Christmas caroling at a nursing home.

Christmas caroling at a nursing home.

Another Christmas tradition for us, it’s been probably 10-15 years, is that we rent a limo bus, and we go Christmas Caroling. We start the evening by going to nursing homes where our family members are now living and it brings such enormous joy to the residents of the facilities. There have been people we’ve visited over the years who could not remember the names of their loved ones, or who don’t talk much at all, but who could remember the words of the carols and sing along. There has not been a year, in all of them, that I have not gotten choked up at the reaction of people to such a little thing on our part. All of the musicians in the family bring their instruments and play along. It’s awesome.

Life is full of people worse off than we are. This experiment we tried this year was filled with a double positive. It gave joy to someone, who without us, might not have had a Merry Christmas. For us it added joy, knowing that we made the world a little bit better place. We have everything we need. We have roofs over our heads, cars in our driveways, and food on our tables. We’ve got a family that is filled with love and generosity, and I know that I am proud to be a part of it.

One of the reasons that our family is in a spirit of giving is that the older generations TAUGHT us to give of ourselves. They taught us that the world doesn’t center around us. They taught us that we should be grateful for what we have, because things could always be way worse than they are. We’ve lived through some of those worse times. You have to teach younger generations the importance of generosity and community service. I truly believe it is so important to give of yourself to lead a happy life. I think it is so important, I included an entire chapter on it in my book.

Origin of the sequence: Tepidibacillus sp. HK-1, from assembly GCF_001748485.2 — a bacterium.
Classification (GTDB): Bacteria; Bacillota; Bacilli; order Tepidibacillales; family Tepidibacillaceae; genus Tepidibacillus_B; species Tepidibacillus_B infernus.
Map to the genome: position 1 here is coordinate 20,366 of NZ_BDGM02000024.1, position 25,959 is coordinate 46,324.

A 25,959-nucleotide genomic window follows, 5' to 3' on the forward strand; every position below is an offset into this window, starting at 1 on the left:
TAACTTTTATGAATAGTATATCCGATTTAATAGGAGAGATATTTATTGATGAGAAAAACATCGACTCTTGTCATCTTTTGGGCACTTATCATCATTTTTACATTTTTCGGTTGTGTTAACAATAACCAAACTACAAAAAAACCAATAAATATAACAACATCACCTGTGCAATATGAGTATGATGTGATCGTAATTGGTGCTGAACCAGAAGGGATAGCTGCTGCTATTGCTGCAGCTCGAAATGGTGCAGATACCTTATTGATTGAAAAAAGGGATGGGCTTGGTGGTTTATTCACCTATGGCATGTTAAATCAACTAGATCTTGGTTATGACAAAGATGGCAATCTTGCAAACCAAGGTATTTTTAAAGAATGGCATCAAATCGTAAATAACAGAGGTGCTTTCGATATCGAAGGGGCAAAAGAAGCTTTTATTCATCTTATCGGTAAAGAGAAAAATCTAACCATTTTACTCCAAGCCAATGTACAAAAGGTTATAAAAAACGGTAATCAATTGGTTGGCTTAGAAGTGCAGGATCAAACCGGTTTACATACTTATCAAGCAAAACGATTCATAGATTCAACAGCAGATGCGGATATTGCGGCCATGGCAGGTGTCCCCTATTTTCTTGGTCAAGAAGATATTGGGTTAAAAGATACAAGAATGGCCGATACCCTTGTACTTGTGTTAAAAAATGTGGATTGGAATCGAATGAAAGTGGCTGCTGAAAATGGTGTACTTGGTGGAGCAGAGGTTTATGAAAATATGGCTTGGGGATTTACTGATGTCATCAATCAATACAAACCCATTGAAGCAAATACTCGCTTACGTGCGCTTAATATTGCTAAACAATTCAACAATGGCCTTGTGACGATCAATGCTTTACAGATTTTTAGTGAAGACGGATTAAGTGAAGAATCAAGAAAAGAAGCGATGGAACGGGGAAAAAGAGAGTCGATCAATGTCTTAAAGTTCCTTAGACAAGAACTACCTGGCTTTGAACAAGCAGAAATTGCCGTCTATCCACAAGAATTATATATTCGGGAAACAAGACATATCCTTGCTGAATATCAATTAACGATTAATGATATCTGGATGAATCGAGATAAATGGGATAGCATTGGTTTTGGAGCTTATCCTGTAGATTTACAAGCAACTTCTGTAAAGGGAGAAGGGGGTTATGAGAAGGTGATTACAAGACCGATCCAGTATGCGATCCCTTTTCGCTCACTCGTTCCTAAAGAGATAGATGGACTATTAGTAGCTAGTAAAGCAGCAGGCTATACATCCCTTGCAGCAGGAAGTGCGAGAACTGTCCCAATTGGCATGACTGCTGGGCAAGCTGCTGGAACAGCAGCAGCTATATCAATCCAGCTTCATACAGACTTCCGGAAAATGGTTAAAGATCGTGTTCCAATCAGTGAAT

Tonight, we’ll gather as a family, we’ll pray, and we’ll break bread. And that is all of the gift I need for the season. The gift of family and of love. I hope it is the same for you.

What tradition could you add to make generosity and service a part of your family holiday traditions?

Thoughts From Under a Glacier

Alright, so “under a glacier” might be a bit of an exaggeration, but I live just outside of Buffalo, NY. And by just outside, I mean in the area that you’ve seen on the news over the past few days. I’ve lived here my whole life, and this was a granddaddy of storms. In the whole of my 50 years, I’ve only seen a few like it. The storm set up because Lake Erie was a lot warmer, 24 degrees warmer at the storm’s start, than the air rolling over the top of it. That causes some weather magic that results in a year’s worth of snow in 4 days. Abracadabra, just like that.

A view up the driveway at the cars.

A view up the driveway at the cars.

It’s been a hard 5 days. Over the duration of the storm we got 84″ of snow and four days off of work. Well, if you consider shoveling for 5-8 hours a day “days off of work”. As usual, when one of these big weather events happen, we got some sore muscles, some good stories, and some great bonding time. All of that is kind of priceless, if you ask me.